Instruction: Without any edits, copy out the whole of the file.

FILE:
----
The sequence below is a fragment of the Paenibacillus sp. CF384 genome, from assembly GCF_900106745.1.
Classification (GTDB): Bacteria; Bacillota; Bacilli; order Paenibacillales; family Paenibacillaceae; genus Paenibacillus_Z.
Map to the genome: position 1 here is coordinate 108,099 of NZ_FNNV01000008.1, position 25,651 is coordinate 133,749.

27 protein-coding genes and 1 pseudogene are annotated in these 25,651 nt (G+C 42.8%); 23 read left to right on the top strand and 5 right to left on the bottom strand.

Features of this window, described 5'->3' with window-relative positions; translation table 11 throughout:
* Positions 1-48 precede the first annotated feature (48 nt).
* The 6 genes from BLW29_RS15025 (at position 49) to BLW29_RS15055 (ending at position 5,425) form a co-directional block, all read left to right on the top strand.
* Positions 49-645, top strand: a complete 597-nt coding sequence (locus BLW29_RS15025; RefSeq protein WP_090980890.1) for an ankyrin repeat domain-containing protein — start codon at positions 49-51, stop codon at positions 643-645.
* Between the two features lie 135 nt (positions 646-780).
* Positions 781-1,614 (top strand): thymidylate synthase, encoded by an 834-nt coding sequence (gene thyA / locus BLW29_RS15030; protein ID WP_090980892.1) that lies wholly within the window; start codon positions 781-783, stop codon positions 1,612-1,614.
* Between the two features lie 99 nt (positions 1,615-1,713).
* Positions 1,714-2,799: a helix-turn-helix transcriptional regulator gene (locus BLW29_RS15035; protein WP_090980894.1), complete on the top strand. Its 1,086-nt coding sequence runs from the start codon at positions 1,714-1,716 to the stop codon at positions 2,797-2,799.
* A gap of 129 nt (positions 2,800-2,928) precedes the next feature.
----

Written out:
The sequence below is a fragment of the Paenibacillus sp. CF384 genome, from assembly GCF_900106745.1.
Classification (GTDB): Bacteria; Bacillota; Bacilli; order Paenibacillales; family Paenibacillaceae; genus Paenibacillus_Z.
Map to the genome: position 1 here is coordinate 108,099 of NZ_FNNV01000008.1, position 25,651 is coordinate 133,749.

27 protein-coding genes and 1 pseudogene are annotated in these 25,651 nt (G+C 42.8%); 23 read left to right on the top strand and 5 right to left on the bottom strand.

Features of this window, described 5'->3' with window-relative positions; translation table 11 throughout:
* Positions 1-48 precede the first annotated feature (48 nt).
* The 6 genes from BLW29_RS15025 (at position 49) to BLW29_RS15055 (ending at position 5,425) form a co-directional block, all read left to right on the top strand.
* Positions 49-645, top strand: a complete 597-nt coding sequence (locus BLW29_RS15025; RefSeq protein WP_090980890.1) for an ankyrin repeat domain-containing protein — start codon at positions 49-51, stop codon at positions 643-645.
* Between the two features lie 135 nt (positions 646-780).
* Positions 781-1,614 (top strand): thymidylate synthase, encoded by an 834-nt coding sequence (gene thyA / locus BLW29_RS15030; protein ID WP_090980892.1) that lies wholly within the window; start codon positions 781-783, stop codon positions 1,612-1,614.
* Between the two features lie 99 nt (positions 1,615-1,713).
* Positions 1,714-2,799: a helix-turn-helix transcriptional regulator gene (locus BLW29_RS15035; protein WP_090980894.1), complete on the top strand. Its 1,086-nt coding sequence runs from the start codon at positions 1,714-1,716 to the stop codon at positions 2,797-2,799.
* A gap of 129 nt (positions 2,800-2,928) precedes the next feature.